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Moving decimal places over in a double

Why is the following sum of numbers not equal to 0.4622? but 0.46219999999999994

Double total = new Double(0.08) + new Double(0.0491) + new Double(0.3218) + 
         new Double(0.0113) + new Double(0.0); // = 0.46219999999999994

I have an application that checks the users input.

The user inputs 5 decimal numbers and a total number. The application checks if the sum of all 5 numbers capped at 4 decimals behind the komma is equal to the total number.

Capping it gives me 0.4621 which is not equal to 0.4622. I can't use DecimalFormat because it rounds it up. And if i explicitly say, round down then it will fail for this situation.

Any suggestion for how I can solve this?

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marked as duplicate by assylias, NominSim, Carlos Heuberger, Colin Hebert, Graviton Jan 18 '13 at 1:34

This question has been asked before and already has an answer. If those answers do not fully address your question, please ask a new question.

DecimalFormat does "round up" ? Are you sure ? From the javadoc : "DecimalFormat uses half-even rounding (see ROUND_HALF_EVEN) for formatting." –  Denys Séguret Jan 8 '13 at 14:55
Rounding 0.46219999999999994 instead of just truncating goes give the right answer.. Regardless floating point operations are always notorious for their lack of exactness. –  Karthik T Jan 8 '13 at 14:55

10 Answers 10

up vote 3 down vote accepted

Try with java.math.BigDecimal. Double rounds result. You will just have to use add method, not + operator.

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Thank you for the information this helped me along with the "possible duplicate" from vishal_aim –  Jack Jan 9 '13 at 7:33

Avoid using float and double if exact answers are required-- Item 48 -- Effective Java Second edition

Use BigDecimal instead.

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That is yet another rounding issue. You should never compare doubles and expect them to be exactly equal. Instead define a small epsylon and expect the result to be within epsylon of the expected answer.

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Looks like a classic case of floating point arithmetic. If you want exact calculations, use java.math.BigDecimal. Have a look at What Every Computer Scientist Should Know About Floating-Point Arithmetic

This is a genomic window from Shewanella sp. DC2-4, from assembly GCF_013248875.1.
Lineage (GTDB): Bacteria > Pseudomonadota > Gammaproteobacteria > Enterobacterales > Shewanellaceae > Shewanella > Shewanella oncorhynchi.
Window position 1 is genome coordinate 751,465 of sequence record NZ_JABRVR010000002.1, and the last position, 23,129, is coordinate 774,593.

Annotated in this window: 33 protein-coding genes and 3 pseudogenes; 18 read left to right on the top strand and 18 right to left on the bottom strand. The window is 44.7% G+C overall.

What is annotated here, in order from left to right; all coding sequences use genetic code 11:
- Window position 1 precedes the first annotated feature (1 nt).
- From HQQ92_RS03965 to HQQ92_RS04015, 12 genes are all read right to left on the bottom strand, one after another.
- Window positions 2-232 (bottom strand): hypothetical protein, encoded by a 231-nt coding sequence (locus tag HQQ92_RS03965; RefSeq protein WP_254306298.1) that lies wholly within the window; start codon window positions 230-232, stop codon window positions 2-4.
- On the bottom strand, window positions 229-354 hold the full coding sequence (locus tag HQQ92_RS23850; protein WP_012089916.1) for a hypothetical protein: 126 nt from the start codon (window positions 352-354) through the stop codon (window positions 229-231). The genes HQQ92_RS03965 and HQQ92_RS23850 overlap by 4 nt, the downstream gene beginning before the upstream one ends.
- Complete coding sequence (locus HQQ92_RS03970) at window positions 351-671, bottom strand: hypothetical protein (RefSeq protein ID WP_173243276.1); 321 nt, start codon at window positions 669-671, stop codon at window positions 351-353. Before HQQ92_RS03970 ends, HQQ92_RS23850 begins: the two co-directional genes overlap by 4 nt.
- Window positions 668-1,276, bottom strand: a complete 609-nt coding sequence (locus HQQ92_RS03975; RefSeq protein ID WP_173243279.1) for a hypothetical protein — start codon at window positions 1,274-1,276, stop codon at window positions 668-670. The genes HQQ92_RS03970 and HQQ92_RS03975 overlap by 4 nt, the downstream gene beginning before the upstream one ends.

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Double and float in Java are internally represented as binary fractions and can therefore be not precise in representing decimal fractions (IEEE standard 754). If your decimal number calculations require precision, use Java.math.BigDecimal.

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Any floating point value is inexact. The solution is to use DecimalFormat when you have to display the values. And no, it doesn't round up but to the nearest value.

From the javadoc :

DecimalFormat uses half-even rounding (see ROUND_HALF_EVEN) for formatting.

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The internal representation of floating point numbers like Double is never a exact one. This is why during calculations such errors can occur.

It is always suggested to format such a result to a specific number of digits past the comma, so you result would be correctly be display as "0.4622" with 4 to 15 or more digits.

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Perhaps checking the string input directly would be more feasible for you. That is check the length of characters after the decimal place.

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When you use floating point arithmetic you must also use appropriate rounding.

BTW: Don't use an object when a primitive will do.

double total = 0.08 + 0.0491 + 0.3218 + 0.0113 + 0.0;
System.out.printf("%.4f%n", total);

double rounded = Math.round(total * 1e4) / 1e4;
if (rounded == 0.4622)
    System.out.println("rounded matched");


rounded matched

as expected.

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Floating point representation is a close approximation so you will have these little rounding errors when you use float and double. If you try to convert 0.08 to binary for instance you will realize that you cannot actually do it exactly. You need to consider this whenever you use double and float in calculations.

0.0810 = 0.00010100011110101110...2

a repeating pattern. So no matter how many bits you use this will have a rounding error.

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